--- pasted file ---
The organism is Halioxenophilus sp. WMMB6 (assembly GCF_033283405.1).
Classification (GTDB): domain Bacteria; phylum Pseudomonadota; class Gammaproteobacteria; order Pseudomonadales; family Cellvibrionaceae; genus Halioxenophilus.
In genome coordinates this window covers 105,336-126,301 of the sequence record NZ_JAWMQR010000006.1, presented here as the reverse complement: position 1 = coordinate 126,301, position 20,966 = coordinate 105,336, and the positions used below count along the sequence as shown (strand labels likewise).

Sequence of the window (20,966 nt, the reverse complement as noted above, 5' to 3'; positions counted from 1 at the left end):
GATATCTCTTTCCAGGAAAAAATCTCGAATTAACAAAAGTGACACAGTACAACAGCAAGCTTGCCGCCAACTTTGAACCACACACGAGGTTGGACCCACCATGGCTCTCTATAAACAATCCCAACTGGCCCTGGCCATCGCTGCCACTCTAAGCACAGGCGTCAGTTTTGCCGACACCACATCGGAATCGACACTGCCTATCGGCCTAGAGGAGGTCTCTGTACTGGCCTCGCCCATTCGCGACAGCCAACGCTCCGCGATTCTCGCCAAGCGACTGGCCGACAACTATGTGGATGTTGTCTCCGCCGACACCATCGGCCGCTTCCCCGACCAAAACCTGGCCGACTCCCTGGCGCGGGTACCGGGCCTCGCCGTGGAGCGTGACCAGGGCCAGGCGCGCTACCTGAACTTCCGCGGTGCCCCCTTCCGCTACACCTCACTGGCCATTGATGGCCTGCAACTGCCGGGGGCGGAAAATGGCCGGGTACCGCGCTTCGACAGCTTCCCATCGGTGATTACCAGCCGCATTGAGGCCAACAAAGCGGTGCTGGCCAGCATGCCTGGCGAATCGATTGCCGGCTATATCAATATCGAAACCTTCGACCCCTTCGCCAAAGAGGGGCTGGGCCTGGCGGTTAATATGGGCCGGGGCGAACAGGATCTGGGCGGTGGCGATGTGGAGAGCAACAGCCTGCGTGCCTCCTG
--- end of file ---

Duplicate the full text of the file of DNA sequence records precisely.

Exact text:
The organism is Halioxenophilus sp. WMMB6 (assembly GCF_033283405.1).
Classification (GTDB): domain Bacteria; phylum Pseudomonadota; class Gammaproteobacteria; order Pseudomonadales; family Cellvibrionaceae; genus Halioxenophilus.
In genome coordinates this window covers 105,336-126,301 of the sequence record NZ_JAWMQR010000006.1, presented here as the reverse complement: position 1 = coordinate 126,301, position 20,966 = coordinate 105,336, and the positions used below count along the sequence as shown (strand labels likewise).

Sequence of the window (20,966 nt, the reverse complement as noted above, 5' to 3'; positions counted from 1 at the left end):
GATATCTCTTTCCAGGAAAAAATCTCGAATTAACAAAAGTGACACAGTACAACAGCAAGCTTGCCGCCAACTTTGAACCACACACGAGGTTGGACCCACCATGGCTCTCTATAAACAATCCCAACTGGCCCTGGCCATCGCTGCCACTCTAAGCACAGGCGTCAGTTTTGCCGACACCACATCGGAATCGACACTGCCTATCGGCCTAGAGGAGGTCTCTGTACTGGCCTCGCCCATTCGCGACAGCCAACGCTCCGCGATTCTCGCCAAGCGACTGGCCGACAACTATGTGGATGTTGTCTCCGCCGACACCATCGGCCGCTTCCCCGACCAAAACCTGGCCGACTCCCTGGCGCGGGTACCGGGCCTCGCCGTGGAGCGTGACCAGGGCCAGGCGCGCTACCTGAACTTCCGCGGTGCCCCCTTCCGCTACACCTCACTGGCCATTGATGGCCTGCAACTGCCGGGGGCGGAAAATGGCCGGGTACCGCGCTTCGACAGCTTCCCATCGGTGATTACCAGCCGCATTGAGGCCAACAAAGCGGTGCTGGCCAGCATGCCTGGCGAATCGATTGCCGGCTATATCAATATCGAAACCTTCGACCCCTTCGCCAAAGAGGGGCTGGGCCTGGCGGTTAATATGGGCCGGGGCGAACAGGATCTGGGCGGTGGCGATGTGGAGAGCAACAGCCTGCGTGCCTCCTG